As a young athlete, whether it’s a freshman in high school or college or a first-round draft pick going into the National Football League, would you be willing to sign a document stating that you understand that football is a violent game, with side effects including an increased susceptibility to Alzheimer’s and Lou Gehrig’s disease, dementia, suicide, early death, memory loss, and other debilitating health effects? These risks seem unreasonable, but that’s the question athletes must ask themselves if they want the glory of being a football star.
Last week, the N.F.L. announced that it had agreed to pay $765 million to settle a lawsuit brought by more than 4,500 players and their families who accused the N.F.L of concealing the dangers of concussions and repeated hits to the head.
So far, the settlement is largely seen as a victory for the N.F.L., according to most media outlets, as it didn’t have to admit to any wrongdoing and keeps the league out of any discovery phase of a trial that would certainly be bad PR for the sport.
At $765 million, according to The New York Times, the settlement has about the same value as the Jacksonville Jaguars organization, which was sold for $760 million a couple of years ago. With a growing annual revenue, which came in last year at about $10 billion, the $765 million settlement comes at a fairly cheap price, all things considered.
According to the report, $675 million of the $765 million will go toward the players or their families. Approximately $75 million will go toward medical testing, and $10 million will go toward research.
While we all know that the N.F.L. could have afforded a much, much larger settlement price tag, the price is being seen as a victory for the 4,500 players and family members involved in the lawsuit, as well. Simply put, many of those players retired players who are now experiencing health issues related to head injuries, are in need of treatment right now. They don’t need it in five years or ten years; they need treatment now. So settling helps to alleviate some of their financial pain as they go through the medical system.
The retired players and family members in the lawsuit will be paid according to their age and number of years they played in the N.F.L., from a formula calculating the approximate number of hits to the head during the player’s tenure. Those who are diagnosed with serious neurological disorders like A.L.S. or Alzheimer’s will be eligible to receive up to $5 million each. The families of former players who committed suicide and were found to have chronic traumatic encephalopathy (C.T.E.) are eligible to receive up to $4 million under the settlement.
“The big picture was we got immediate care to the retired players, and I think we accomplished that,” Christopher Seeger, a lawyer for the plaintiffs, told The Times.
Others weren’t so supportive of the settlement.
“Settlement on concussions not gonna make up for early death, forgetting kids name and rest of stuff that come w/ brain trauma,” former N.F.L. player Aaron Curry, who was not part of the suit, tweeted after the settlement announcement.
What will be debated for years is whether the N.F.L. won or lost in the settlement, whether retired players and their families got the settlement they deserved and – the big-picture question – where does the N.F.L. go from here to make the game safer? Can the game ever be safe enough to save players from life-altering concussions? As the former New Orleans Saint Scott Fujita points out in an essay published by The Times, had the N.F.L been forced to disclose what it knows about concussions in a trial, concussion management would have been forced to move forward and improve. Now, with a settlement agreed upon, it leaves us all wondering just how badly concussions really do affect us, how much they alter all of our lives. I think we all want to know how bad concussions really are, and for now, thanks to the settlement, we still won’t find out what the N.F.L. really knew.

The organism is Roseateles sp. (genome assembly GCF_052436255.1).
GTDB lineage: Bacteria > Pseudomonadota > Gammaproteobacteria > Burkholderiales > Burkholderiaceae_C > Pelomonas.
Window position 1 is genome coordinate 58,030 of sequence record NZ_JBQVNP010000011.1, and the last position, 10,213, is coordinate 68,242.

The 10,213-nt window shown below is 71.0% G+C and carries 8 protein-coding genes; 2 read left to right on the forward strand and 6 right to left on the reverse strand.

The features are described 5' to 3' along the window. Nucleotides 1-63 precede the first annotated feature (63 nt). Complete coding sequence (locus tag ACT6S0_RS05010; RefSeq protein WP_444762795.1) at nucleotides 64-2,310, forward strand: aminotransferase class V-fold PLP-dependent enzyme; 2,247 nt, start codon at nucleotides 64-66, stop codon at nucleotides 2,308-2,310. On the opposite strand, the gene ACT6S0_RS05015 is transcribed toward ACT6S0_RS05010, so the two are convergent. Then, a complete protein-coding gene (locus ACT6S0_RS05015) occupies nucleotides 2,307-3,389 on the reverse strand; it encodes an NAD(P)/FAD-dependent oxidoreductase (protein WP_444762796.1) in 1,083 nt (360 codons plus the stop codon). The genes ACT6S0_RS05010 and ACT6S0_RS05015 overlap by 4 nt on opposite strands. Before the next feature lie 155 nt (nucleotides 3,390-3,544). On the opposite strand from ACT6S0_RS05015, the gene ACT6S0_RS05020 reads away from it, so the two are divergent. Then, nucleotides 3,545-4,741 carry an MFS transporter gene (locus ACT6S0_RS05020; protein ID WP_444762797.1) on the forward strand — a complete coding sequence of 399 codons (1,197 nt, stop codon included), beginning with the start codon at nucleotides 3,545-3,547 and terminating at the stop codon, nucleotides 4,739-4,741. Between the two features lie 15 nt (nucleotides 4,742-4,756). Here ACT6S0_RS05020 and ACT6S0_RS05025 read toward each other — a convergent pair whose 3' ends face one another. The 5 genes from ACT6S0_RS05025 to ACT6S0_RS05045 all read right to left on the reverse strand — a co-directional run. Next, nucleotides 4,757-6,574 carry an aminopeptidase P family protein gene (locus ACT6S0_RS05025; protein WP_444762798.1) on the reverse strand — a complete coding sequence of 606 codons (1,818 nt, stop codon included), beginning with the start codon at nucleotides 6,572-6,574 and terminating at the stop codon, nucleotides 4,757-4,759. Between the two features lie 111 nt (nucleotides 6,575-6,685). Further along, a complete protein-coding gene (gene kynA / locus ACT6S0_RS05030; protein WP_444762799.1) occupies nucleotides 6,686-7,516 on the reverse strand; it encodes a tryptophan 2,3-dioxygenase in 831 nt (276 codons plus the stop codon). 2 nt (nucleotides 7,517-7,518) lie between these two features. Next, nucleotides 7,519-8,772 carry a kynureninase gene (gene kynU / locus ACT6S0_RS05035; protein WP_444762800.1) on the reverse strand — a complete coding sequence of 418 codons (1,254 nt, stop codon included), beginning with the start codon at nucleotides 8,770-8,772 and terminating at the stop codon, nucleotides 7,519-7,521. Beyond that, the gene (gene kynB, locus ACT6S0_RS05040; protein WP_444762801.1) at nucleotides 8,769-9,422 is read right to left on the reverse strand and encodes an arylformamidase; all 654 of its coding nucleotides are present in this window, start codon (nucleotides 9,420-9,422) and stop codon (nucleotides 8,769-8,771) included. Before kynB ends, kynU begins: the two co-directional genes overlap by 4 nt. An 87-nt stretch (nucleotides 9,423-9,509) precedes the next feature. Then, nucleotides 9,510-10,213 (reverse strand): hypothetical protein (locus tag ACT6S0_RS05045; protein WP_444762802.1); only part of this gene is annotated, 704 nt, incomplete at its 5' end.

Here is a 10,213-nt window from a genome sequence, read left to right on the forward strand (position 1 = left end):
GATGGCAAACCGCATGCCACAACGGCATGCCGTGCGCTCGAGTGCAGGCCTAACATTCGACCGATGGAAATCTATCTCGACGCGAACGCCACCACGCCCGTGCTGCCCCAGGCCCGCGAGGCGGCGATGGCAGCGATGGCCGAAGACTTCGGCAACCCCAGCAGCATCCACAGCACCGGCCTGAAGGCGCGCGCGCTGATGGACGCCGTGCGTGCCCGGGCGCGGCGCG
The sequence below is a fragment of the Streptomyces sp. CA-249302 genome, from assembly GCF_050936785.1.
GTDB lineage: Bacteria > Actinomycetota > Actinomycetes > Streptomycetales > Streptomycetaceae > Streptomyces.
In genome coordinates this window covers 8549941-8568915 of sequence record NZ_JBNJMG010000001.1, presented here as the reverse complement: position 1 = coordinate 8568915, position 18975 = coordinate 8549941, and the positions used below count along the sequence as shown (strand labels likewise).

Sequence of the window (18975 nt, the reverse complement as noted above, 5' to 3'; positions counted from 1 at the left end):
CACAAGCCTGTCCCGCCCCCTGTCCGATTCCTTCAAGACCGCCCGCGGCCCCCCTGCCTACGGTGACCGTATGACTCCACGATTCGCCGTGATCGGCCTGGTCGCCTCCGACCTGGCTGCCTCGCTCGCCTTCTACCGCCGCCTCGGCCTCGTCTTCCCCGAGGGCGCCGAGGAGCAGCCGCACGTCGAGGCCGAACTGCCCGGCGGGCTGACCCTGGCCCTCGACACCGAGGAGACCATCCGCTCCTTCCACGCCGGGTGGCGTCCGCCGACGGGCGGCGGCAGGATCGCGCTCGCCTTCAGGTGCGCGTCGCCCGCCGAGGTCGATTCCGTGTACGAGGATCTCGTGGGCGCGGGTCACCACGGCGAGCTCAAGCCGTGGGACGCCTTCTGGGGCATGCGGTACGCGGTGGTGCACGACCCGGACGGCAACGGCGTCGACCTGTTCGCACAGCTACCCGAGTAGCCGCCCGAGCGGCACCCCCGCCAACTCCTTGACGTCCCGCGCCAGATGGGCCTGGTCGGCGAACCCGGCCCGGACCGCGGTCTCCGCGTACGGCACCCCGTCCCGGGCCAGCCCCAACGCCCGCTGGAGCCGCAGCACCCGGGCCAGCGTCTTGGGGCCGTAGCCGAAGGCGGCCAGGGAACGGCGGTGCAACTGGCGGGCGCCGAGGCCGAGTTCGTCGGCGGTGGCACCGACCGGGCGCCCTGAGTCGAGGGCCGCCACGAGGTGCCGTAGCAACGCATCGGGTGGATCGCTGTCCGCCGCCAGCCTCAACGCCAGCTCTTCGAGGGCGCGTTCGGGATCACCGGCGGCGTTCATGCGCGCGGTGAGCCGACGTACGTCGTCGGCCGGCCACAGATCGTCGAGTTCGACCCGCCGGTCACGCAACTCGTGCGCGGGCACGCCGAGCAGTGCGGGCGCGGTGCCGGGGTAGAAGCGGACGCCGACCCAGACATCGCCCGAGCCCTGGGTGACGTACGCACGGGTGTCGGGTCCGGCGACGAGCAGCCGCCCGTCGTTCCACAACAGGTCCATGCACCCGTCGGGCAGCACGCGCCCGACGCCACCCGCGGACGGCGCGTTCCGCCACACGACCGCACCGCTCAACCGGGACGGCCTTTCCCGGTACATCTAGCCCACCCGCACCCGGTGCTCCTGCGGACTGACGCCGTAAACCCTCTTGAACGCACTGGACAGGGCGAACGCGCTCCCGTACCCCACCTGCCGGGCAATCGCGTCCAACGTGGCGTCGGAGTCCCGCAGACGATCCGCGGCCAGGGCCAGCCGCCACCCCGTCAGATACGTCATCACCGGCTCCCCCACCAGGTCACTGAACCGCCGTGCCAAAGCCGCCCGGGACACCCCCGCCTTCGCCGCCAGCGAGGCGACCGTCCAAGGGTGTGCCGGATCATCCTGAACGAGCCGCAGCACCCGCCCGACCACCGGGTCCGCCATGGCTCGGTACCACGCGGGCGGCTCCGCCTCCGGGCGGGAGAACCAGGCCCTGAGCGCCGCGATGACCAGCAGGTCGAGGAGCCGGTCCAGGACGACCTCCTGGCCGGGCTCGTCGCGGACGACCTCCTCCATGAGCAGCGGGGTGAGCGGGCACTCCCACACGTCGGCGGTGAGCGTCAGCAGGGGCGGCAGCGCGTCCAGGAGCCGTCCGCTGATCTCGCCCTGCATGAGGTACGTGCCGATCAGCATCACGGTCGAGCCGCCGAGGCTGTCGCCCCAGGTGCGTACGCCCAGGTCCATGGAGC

Not that the league should be the expert here. Research is moving forward on the effects of repeated brain trauma, and soon, we’ll know more. But the question is, to what end? Could there be a time when doctors and scientists simply say that football, the way it is played today, is simply too dangerous to players’ health and well-being, and that it should no longer be played. Can the game survive is proven to kill its players, over a long period of time?
Simply put, there is too much of a demand for football for it to end, just because of its adverse effects on players. Americans love football. I am hopelessly addicted to football – is it wrong to love something so much that exacts the ultimate price, from other human beings? I would say so. But what about the athletes who, despite knowing the risk, go ahead and play anyway. So long as there is a top-dollar demand and off-the-charts popularity, there will be always be a corps of athletes willing to risk their lives for the money and the glory.
In reality, football will live on despite what it does to its players’ health, and soon, players will sign a waiver acknowledging that they know football has wrecked some players’ lives, in a variety of ways. The violence associated with football can kill. Will athletes still sign the waiver? The answer is yes. Does it mean that it’s right? No.
I guess that’s just the way it is, and way it will always be, so long as there is an unwavering demand for gridiron action.